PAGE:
Yannick Levy, CEO of a mobile TV chip startup, decided in 2009 to pack up, leave Paris and head to Shanghai to see if China was at the other end of the rainbow.
After dealing directly with Chinese companies and doggedly pursuing potential opportunities for his company, Levy concluded: “China is a difficult market.” Aside from a conventional OEM/ODM market, there is also a large gray market for mobile handsets. DiBcom could try to sell chips into that undefined but seemingly huge market. But he concluded that the reality was that this market would be even tougher to crack.
By the fall of 2010, Levy was back in France and disappointed at what he had found. China was not the end of the rainbow. He concluded that the DVB-H standard was dead and that, yes, China has a CMMB market "but it wasn’t so huge."
After spending seven months investigating the Chinese market, Levy didn’t return completely empty-handed. While there, he stumbled into an opportunity to sell DiBcom's chips into set-top boxes heading for Latin America. He started working with manufacturers in Shenzhen, who were making DTV set-top boxes for the Argentina market. DiBcom was at the time already working with Freebox on DTV set-tops for Europe, so Latin America represented a new market for his DTV tuner technology.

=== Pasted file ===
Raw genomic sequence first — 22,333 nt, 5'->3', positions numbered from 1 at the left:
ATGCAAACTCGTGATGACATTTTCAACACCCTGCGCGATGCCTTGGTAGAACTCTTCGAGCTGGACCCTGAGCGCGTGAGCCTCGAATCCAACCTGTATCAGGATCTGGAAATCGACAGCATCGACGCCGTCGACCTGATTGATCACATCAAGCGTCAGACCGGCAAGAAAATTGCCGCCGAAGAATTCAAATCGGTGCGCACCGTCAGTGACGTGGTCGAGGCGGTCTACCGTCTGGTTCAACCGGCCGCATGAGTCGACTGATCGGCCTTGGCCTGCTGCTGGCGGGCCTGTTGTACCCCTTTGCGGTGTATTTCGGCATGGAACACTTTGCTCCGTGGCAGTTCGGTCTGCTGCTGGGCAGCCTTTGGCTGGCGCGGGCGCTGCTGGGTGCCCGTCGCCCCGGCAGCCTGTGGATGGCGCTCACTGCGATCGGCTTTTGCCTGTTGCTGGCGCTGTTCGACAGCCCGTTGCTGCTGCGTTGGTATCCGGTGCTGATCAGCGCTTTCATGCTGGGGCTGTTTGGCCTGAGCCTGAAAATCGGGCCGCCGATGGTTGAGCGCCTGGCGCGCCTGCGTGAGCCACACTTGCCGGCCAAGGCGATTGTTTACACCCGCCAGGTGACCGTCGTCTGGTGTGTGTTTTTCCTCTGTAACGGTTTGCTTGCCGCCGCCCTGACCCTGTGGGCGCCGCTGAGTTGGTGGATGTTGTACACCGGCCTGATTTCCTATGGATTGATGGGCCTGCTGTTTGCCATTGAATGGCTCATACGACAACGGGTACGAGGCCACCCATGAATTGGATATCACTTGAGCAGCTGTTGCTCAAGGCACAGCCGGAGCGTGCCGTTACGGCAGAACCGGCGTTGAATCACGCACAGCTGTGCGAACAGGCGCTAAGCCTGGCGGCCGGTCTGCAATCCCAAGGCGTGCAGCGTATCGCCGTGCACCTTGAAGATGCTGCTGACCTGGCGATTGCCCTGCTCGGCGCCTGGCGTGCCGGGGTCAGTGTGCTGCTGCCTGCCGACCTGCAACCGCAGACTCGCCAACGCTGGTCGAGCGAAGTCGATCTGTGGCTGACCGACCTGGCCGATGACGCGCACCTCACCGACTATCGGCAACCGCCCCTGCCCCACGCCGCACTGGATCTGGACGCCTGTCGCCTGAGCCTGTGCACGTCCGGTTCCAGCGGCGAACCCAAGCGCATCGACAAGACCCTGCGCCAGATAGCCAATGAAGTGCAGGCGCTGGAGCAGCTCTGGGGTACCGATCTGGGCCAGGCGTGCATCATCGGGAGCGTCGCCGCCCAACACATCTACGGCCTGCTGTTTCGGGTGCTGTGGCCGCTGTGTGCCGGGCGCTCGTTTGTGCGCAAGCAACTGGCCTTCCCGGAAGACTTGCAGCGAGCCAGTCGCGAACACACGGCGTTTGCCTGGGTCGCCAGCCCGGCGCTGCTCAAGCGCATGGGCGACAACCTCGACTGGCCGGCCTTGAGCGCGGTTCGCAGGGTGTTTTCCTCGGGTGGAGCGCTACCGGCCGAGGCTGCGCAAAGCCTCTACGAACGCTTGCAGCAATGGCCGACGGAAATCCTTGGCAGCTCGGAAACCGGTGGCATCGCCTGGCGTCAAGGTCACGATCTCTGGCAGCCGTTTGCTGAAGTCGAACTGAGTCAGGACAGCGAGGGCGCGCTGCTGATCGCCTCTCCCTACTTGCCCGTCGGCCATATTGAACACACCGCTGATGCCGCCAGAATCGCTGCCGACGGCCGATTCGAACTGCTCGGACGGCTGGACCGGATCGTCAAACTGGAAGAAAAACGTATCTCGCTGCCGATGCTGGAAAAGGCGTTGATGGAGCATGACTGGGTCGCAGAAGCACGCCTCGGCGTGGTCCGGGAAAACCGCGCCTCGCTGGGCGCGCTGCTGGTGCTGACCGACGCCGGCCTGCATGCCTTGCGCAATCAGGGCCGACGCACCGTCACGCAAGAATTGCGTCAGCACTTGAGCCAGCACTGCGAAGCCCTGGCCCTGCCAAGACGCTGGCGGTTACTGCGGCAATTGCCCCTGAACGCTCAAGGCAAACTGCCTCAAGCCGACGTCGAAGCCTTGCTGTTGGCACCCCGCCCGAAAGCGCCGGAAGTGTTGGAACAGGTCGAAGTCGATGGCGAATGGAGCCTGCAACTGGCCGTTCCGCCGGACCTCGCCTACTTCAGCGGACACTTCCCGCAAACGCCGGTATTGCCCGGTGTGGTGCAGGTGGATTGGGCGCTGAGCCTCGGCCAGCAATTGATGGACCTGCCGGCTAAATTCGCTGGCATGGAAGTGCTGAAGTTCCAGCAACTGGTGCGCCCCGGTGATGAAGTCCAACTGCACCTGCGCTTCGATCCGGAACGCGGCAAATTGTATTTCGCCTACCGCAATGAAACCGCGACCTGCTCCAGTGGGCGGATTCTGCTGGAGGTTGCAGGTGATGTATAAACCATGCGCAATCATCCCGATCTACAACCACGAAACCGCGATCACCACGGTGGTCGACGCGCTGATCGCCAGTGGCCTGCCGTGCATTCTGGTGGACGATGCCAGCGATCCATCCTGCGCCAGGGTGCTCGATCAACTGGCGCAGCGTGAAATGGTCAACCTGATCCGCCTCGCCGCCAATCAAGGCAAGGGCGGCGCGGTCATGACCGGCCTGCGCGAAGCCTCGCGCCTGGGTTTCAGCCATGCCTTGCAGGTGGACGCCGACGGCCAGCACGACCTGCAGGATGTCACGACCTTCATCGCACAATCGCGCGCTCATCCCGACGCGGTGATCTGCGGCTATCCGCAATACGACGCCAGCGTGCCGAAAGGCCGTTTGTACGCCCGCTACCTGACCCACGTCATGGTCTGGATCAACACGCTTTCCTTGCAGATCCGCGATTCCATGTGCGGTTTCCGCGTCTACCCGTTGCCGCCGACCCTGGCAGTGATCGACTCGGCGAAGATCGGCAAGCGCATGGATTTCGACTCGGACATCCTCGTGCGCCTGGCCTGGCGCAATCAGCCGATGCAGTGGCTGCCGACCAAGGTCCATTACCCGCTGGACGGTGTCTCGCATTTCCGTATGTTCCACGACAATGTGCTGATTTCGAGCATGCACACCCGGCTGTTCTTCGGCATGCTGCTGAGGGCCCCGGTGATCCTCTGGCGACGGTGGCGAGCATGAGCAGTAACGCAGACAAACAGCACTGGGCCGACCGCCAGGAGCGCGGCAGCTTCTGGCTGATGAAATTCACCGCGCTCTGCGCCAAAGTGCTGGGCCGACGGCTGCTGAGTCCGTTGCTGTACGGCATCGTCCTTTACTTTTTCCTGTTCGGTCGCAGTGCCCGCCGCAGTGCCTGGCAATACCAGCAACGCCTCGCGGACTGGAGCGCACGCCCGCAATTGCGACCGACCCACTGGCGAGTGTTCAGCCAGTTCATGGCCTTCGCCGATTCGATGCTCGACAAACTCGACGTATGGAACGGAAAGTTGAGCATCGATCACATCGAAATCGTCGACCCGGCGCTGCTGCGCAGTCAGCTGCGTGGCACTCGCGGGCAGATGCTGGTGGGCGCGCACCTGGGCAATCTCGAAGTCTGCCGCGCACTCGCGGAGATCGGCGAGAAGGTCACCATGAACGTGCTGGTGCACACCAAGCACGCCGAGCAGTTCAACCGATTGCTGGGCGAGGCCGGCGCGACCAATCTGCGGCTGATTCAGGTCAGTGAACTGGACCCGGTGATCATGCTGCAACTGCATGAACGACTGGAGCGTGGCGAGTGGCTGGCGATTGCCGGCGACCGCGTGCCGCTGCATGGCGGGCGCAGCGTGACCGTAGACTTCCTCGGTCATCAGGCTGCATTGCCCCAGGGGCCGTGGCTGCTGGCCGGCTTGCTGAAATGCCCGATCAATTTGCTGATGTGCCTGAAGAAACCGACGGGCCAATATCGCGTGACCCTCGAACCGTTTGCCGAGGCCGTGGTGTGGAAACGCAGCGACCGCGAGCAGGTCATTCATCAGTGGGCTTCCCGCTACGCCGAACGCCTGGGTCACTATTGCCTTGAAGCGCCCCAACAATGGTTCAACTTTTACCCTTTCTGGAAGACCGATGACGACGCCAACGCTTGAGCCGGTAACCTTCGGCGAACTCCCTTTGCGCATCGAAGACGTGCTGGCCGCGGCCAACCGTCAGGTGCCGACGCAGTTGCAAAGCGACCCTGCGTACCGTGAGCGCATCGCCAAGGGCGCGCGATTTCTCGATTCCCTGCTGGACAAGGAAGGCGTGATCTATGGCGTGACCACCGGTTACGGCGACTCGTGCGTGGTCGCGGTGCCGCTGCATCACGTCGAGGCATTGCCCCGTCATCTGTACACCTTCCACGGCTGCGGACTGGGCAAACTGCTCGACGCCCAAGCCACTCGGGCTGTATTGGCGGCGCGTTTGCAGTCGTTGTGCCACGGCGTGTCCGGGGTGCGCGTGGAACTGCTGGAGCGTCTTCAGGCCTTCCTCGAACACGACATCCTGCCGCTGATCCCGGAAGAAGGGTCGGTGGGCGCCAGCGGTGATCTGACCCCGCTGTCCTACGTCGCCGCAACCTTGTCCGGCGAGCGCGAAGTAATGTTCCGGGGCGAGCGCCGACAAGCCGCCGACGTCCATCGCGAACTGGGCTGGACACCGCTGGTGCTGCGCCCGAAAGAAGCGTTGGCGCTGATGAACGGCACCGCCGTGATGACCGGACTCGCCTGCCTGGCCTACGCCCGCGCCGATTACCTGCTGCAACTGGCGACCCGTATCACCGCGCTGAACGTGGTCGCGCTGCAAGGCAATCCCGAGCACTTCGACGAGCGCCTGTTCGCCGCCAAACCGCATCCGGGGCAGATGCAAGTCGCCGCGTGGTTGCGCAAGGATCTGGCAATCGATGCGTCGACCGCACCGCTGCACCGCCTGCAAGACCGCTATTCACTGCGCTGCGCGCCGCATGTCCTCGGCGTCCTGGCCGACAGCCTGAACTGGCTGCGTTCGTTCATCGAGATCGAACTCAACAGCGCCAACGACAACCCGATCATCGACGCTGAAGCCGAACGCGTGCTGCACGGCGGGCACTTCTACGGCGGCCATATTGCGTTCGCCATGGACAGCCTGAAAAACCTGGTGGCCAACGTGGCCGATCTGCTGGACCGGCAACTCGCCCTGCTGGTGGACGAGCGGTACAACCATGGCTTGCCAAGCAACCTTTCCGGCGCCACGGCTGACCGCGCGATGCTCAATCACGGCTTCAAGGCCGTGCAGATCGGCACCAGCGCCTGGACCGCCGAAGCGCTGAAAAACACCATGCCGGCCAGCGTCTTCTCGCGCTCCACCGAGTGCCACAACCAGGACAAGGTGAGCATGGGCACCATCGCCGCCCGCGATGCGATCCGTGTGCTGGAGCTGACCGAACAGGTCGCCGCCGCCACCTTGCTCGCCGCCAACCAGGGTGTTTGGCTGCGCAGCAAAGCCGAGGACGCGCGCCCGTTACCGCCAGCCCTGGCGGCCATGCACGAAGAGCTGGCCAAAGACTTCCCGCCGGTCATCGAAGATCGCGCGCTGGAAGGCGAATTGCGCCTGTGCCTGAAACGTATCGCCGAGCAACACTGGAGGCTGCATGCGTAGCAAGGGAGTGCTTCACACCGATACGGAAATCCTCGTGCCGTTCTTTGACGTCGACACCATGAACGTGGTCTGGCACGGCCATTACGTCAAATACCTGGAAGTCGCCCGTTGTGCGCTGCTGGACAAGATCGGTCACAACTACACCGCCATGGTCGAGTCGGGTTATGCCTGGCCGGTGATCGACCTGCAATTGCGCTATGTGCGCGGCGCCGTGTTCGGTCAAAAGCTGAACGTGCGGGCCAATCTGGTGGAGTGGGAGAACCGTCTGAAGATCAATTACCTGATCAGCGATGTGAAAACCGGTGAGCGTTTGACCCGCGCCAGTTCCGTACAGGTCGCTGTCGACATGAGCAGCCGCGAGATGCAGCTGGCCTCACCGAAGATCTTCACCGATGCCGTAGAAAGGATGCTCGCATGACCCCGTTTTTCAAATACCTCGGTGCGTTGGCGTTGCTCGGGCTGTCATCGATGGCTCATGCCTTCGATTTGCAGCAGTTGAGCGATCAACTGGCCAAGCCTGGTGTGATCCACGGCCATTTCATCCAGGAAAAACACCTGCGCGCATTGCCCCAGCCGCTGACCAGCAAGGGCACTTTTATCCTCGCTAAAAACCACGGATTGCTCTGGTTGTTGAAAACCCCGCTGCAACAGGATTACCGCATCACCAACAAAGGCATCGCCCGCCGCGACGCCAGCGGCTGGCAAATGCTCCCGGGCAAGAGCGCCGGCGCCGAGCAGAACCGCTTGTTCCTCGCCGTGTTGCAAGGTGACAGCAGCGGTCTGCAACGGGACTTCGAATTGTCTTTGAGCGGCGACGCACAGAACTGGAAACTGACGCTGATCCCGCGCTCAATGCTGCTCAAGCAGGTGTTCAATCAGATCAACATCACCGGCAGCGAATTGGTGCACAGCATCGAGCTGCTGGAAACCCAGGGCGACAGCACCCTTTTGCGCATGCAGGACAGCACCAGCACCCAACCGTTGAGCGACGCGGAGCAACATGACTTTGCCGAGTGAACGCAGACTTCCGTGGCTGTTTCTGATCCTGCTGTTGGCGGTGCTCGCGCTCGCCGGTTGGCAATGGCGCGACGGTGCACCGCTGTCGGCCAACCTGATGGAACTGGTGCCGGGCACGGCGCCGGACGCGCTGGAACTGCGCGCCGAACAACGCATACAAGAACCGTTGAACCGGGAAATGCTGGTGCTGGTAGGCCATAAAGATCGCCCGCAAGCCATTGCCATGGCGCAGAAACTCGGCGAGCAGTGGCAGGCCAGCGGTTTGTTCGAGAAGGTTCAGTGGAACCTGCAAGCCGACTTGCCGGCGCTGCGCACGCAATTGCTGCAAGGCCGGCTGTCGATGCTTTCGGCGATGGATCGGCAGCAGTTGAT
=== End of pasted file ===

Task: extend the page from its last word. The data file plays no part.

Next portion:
At a crossroads, DiBcom could shift its mobile TV focus from mobile handsets to the automotive or set-top box markets. Levy was familiar with the auto market since DiBcom had developed a tuner capable of high-speed mobile reception that accounted for Doppler effects. Meanwhile, the set top market was growing, especially in Latin America.
“This made the M&A process interesting,” recalled Levy, and a bidding war for DiBcom began in early 2011 -- one from the STB market and another from the auto sector. Levy went with Parrot, a French car telephony specialist. Parrot paid $45 million for DiBcom in an all-cash deal, allowing Levy to return some money to its investors.
The former DiBcom team is now poised to take advantage of Parrot’s business relationship with leading auto manufacturers, while it has been able to add new Tier-One car companies to Parrot’s customer list, said Levy. His team continues to pursue "Octopus," a software-defined radio chip that addresses several global DTV and digital radio standards.
Levy now serves as executive vice president of Parrot’s digital tuner business unit. A majority of DiBcom’s fomer employees based in France and China also joined Parrot. Levy said he is happy with the way things turned out. “Parrot is a good mid-sized company that’s still growing.”
Parrot wasn't the end of Levy's rainbow, but the new owners retain the energy of a tech startup, which is more than enough to get the former DiBcom CEO out of bed each morning.